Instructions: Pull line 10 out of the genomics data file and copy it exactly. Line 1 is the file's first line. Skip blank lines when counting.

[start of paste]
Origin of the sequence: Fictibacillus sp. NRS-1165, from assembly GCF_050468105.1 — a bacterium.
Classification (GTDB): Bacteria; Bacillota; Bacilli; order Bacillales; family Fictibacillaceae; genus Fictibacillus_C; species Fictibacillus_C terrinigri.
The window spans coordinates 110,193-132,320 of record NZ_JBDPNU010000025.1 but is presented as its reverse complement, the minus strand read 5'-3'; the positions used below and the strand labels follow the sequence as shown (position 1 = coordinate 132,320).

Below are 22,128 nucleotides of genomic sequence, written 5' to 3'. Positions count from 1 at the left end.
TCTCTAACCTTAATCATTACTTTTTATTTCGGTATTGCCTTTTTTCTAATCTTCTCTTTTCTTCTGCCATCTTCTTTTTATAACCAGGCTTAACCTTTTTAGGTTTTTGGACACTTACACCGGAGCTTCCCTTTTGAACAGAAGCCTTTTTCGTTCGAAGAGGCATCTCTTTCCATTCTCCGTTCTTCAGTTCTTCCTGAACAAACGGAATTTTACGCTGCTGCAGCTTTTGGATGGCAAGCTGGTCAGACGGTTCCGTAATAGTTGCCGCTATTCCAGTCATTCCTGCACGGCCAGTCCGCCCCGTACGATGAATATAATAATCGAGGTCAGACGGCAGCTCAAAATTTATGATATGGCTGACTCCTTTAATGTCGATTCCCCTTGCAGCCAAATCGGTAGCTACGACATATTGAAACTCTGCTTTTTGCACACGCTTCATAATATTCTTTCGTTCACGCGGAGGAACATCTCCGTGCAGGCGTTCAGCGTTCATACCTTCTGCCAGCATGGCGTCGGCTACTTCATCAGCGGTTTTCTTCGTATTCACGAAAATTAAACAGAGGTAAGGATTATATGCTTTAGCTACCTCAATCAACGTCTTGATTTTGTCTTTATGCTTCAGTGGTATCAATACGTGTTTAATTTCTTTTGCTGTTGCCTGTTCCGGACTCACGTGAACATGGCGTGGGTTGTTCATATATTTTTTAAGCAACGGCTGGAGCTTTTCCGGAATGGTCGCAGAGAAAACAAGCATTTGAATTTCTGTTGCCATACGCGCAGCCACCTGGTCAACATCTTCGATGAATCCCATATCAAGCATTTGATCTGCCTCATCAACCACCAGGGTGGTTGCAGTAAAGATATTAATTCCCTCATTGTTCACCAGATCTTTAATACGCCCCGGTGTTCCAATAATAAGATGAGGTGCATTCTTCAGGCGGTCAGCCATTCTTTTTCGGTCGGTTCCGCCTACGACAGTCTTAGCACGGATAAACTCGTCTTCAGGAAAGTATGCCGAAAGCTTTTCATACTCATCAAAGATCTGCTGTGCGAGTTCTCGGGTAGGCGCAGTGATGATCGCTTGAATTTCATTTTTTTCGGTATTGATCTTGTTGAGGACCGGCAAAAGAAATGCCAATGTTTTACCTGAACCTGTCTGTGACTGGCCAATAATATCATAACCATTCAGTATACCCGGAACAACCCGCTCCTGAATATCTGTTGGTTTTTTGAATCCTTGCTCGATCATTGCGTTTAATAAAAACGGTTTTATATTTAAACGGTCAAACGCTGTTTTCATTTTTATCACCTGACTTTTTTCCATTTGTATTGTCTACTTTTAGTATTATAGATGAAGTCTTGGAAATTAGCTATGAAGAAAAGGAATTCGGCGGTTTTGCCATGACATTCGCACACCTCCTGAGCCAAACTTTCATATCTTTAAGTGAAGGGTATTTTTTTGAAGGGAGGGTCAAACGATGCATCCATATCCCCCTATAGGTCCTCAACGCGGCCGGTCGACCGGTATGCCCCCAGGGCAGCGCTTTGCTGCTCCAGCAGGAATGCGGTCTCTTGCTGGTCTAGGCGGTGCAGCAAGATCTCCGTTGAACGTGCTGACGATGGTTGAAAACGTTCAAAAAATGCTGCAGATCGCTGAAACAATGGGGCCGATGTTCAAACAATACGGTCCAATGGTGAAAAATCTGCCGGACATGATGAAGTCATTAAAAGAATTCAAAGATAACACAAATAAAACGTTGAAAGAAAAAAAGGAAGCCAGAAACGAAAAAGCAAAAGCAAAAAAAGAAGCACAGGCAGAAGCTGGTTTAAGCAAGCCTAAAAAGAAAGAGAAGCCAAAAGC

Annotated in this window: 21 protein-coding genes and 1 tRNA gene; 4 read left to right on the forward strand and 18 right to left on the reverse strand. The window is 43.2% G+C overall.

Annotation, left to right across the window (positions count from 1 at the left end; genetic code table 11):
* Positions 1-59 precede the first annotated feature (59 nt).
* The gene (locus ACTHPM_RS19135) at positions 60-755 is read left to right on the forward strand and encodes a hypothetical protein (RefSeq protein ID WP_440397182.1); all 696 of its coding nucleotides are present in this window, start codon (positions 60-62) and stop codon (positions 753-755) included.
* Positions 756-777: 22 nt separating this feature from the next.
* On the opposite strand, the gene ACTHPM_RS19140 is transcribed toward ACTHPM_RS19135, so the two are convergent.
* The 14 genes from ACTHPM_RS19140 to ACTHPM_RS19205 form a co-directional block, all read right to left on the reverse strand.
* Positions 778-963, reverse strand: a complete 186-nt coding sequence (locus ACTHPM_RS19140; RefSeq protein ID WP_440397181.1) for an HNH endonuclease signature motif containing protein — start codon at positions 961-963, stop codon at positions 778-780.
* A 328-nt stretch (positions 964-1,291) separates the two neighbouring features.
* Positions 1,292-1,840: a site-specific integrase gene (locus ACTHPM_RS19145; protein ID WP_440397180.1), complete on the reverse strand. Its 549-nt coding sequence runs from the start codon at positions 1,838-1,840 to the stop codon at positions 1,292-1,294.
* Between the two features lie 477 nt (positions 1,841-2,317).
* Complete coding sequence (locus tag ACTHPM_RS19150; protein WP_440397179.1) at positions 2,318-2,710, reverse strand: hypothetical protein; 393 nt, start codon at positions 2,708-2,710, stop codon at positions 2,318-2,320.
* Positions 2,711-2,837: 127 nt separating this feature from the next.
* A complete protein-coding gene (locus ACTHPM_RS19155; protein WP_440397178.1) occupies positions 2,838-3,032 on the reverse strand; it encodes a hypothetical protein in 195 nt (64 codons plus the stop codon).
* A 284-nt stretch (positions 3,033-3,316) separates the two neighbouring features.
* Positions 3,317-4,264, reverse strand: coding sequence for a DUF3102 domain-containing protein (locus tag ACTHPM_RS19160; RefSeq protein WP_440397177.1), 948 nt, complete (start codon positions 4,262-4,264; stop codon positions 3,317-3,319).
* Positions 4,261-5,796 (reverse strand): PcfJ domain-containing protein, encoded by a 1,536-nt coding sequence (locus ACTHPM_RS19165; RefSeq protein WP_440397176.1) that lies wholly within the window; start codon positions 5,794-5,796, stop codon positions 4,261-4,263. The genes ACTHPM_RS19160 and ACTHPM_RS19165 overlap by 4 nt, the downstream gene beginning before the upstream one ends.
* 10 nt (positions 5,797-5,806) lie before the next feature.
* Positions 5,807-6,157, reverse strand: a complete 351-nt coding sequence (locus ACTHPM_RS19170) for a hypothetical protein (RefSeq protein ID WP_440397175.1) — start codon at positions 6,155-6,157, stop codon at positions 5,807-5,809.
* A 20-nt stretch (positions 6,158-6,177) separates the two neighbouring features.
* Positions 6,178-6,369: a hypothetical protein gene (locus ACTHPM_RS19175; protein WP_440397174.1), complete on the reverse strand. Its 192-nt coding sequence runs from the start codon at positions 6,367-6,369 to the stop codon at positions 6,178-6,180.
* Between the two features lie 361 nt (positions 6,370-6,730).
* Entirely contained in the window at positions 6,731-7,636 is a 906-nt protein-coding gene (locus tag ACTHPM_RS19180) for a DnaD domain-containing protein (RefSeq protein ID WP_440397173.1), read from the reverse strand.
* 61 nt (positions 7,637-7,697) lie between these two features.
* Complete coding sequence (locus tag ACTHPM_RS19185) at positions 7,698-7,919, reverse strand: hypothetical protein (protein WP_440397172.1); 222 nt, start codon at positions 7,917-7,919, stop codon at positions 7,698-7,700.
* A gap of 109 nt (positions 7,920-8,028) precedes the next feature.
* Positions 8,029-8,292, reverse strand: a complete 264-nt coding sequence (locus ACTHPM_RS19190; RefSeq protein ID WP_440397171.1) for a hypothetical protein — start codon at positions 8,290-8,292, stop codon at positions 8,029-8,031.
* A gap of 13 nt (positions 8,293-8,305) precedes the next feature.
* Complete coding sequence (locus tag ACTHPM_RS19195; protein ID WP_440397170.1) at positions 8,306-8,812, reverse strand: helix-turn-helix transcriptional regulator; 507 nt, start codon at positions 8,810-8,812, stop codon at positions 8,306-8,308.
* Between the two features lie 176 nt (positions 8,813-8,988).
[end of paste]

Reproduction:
* Positions 756-777: 22 nt separating this feature from the next.